Join an online community with more than 350,000 members from 150,000+ organizations, where you can ask questions and get advice.
TechSoup hosts free weekly webinars on a variety of topics, from cloud computing to fundraising to social media and tech strategy.
Thinking about updating software, investing in new computers, or deploying a network or server? Our IT consulting services can help!
Close this window
We are a very small, member-supported non-profit with annual budget of less than $10,000 a year. Even $35/month makes a difference to us.
In the past two years, the credit card charges that we have been incurring seem to rise every few months, to the point where we are seriously questioning whether to cancel it. We call an 800 number and key in the credit card and charge amount, and get a reference code in return. The machines for live, on-line hookups are too expensive. We do maybe 20 -25 credit card transactions a year. Very small potatoes.
We've been talking about getting a smart phone that can also process credit cards, but the data plans are about $100 a month, and considering we only do one or two transactions a month, its definitely not worth it. But if we could use it for our internet connection, then it would be close to a wash with the business line phone and internet.
The main concern now is that I'm worried that the phone will be stolen. We are open to the public, and our volunteer staffers get busy, and I can easily anticipate a situation where the phone gets stolen.
Is there a way to prevent that? To track down the phone if it is stolen?
You could check with Best Buy. They carry a wide range of phones and plans. I'm thinking that they may even have a "no contract" phone that may only be around $20 per month in usage fees.
Next, I'd check out "Square.com". They have an APP for the phone that processes the credit card at a 2.75% fee per transaction. No monthly fees. Nothing more. They send you the FREE Mobile Card Reader. It's really easy to use. And the money is deposited into your account the next day! (We use it at all of our fund raising events!)
Finally, regarding the worry about whether the phone may get stolen. Yes, these days there are all sorts of people out there. The only thing I can offer is to create some kind of wrist band so the employee must slip on the wrist band, attached to the phone and it makes it more difficult for them to put it down and walk away. You could also make a cover for it that looks like a $100 bill and explain to the employees that when they set down the phone and walk away, it's like leaving a $100 bill on the counter and walking away.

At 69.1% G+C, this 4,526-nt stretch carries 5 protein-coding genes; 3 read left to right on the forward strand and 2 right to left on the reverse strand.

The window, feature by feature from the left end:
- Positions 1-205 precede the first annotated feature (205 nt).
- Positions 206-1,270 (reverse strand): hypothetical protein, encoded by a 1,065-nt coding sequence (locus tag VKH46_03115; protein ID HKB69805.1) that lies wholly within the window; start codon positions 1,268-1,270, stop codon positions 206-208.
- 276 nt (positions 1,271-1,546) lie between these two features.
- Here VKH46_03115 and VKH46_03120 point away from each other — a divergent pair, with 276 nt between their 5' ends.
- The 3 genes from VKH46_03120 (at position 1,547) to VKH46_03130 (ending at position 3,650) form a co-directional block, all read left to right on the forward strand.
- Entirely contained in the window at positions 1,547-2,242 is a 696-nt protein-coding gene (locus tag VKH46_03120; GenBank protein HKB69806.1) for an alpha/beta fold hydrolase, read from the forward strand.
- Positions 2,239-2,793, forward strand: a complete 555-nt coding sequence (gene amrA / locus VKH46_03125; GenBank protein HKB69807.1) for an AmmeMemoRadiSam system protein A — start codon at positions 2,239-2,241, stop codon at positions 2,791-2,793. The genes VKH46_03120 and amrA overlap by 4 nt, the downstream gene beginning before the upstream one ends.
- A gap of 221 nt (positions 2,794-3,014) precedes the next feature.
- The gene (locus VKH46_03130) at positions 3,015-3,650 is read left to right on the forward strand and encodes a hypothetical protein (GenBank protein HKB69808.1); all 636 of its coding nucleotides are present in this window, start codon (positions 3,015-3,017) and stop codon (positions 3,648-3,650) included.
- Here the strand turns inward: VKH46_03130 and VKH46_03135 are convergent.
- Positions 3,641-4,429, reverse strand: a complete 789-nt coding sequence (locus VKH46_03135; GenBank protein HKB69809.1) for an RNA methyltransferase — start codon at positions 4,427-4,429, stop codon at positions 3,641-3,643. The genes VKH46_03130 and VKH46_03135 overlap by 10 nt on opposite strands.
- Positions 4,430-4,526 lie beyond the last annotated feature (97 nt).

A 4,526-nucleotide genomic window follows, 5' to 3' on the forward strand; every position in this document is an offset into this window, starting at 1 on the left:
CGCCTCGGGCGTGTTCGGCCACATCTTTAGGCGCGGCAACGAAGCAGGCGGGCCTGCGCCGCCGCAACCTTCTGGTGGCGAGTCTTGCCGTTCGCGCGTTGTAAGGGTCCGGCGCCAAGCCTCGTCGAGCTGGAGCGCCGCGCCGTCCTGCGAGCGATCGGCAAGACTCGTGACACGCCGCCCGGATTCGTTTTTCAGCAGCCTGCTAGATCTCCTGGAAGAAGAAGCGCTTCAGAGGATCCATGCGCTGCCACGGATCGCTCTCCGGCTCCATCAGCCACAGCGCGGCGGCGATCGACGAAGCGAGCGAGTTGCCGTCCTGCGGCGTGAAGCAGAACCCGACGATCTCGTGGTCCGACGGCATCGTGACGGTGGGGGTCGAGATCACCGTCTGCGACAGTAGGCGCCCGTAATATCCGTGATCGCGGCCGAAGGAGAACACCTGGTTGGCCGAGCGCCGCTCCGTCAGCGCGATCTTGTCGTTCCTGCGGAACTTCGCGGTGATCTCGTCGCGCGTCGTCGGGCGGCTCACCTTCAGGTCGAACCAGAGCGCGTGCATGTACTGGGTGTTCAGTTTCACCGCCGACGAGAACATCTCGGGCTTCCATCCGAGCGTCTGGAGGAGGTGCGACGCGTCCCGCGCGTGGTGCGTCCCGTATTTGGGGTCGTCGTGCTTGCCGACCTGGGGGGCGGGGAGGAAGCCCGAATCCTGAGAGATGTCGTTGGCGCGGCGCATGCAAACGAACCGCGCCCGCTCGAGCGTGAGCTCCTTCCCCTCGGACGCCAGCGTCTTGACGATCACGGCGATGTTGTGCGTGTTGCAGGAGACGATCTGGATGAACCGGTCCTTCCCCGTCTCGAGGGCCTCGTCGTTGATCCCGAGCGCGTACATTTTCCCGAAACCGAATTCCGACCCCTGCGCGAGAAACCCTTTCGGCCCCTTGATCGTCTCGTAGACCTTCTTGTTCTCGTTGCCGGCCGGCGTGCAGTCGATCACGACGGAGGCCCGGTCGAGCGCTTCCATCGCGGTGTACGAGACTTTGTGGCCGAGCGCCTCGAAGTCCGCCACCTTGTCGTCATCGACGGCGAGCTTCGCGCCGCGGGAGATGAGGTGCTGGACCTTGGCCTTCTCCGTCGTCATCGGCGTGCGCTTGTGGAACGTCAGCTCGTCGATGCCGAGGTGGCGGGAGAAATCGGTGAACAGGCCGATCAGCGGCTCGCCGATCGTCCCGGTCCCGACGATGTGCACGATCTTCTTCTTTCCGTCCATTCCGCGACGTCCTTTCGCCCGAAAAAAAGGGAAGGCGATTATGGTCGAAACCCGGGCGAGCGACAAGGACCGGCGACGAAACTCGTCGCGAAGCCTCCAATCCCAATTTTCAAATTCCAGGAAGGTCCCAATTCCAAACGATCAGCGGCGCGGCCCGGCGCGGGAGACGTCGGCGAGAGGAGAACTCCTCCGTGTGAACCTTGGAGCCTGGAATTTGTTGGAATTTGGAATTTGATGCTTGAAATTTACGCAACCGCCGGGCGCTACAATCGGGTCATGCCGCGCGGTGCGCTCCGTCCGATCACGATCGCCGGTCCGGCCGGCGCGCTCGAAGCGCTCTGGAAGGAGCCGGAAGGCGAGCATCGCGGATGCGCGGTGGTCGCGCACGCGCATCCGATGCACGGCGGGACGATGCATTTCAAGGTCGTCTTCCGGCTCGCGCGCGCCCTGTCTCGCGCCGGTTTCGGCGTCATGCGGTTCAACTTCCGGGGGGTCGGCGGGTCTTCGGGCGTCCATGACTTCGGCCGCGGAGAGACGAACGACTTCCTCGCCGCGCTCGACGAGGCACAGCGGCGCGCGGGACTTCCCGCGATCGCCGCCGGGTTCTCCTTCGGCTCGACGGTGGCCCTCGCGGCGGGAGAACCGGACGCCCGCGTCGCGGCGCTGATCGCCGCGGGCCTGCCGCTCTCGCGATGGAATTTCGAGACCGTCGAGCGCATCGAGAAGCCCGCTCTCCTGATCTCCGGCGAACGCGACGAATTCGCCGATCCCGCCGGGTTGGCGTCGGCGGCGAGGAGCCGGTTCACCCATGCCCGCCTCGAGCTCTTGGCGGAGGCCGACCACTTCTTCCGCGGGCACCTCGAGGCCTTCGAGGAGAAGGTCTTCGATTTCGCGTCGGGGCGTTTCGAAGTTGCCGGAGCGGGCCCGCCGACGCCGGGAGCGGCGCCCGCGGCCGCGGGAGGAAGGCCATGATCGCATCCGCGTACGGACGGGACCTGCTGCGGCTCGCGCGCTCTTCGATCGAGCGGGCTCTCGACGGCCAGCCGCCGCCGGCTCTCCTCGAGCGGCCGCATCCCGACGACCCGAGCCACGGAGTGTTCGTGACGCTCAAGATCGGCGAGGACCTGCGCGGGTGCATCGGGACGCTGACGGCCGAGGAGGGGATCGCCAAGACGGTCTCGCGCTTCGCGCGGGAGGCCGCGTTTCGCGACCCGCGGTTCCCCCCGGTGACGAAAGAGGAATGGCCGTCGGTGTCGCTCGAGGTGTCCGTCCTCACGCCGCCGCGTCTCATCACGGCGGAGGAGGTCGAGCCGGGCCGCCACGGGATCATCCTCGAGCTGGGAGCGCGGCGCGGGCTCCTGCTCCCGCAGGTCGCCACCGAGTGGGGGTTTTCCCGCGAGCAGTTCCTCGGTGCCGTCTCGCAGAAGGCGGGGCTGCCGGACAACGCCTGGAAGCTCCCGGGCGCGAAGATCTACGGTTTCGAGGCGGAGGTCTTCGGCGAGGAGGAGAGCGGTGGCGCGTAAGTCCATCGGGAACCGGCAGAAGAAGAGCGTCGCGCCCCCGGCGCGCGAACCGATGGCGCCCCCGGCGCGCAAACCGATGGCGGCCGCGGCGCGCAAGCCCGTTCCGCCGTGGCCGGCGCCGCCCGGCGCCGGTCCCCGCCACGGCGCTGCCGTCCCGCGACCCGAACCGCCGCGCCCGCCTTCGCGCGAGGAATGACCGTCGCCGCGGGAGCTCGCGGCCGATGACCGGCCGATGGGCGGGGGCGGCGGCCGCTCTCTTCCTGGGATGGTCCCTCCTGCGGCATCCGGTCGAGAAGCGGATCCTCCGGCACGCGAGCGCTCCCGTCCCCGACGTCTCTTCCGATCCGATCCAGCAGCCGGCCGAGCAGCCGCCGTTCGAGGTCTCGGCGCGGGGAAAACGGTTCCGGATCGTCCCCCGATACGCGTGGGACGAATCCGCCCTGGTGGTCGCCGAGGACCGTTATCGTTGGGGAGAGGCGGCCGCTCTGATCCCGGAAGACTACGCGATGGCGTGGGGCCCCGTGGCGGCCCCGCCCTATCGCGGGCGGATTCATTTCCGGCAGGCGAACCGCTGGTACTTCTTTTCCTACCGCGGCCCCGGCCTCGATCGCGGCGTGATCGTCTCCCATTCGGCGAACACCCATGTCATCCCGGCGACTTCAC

For security, you could have the app called "Find my Phone", however, it's only good for when you've misplaced it and it sends out a sound (so you can find it in your desk or your purse). I set my phone down for a second to look at a display at a conference and within seconds, it was gone...I immediately pressed the "Find my iPhone" and was saddened to see it moving farther away from me in the huge conference center with each click...only to click again and see "Location Services Disabled". :(
There's very little way of regaining your phone if a criminal takes it, but all sorts of ways to try to prevent that from happening.
Unlimited 4G data plans for $120 per year are available through TechSoup donor partner Mobile Beacon -- this is a data plan that allows orgs to cheaply do financial transactions by cell phone. Learn more about this offer here.
Barb, TechSoup Global Program Manager
Spoke to Barb - what she means is that this product, available through TechSoup, has a data plan that might be more affordable for you.
Does anyone have more advice re: the last part of Margaret's post?
"The main concern now is that I'm worried that the phone will be stolen. We are open to the public, and our volunteer staffers get busy, and I can easily anticipate a situation where the phone gets stolen."
TechSoup Community Forum Manager
Loss prevention is a "people problem" moreso than a technical problem. While there are tools that can be installed on many devices that allow for the tracking of the device once it is reported missing, those tools are often useless as soon as the miscreant reformats the phone for his purposes.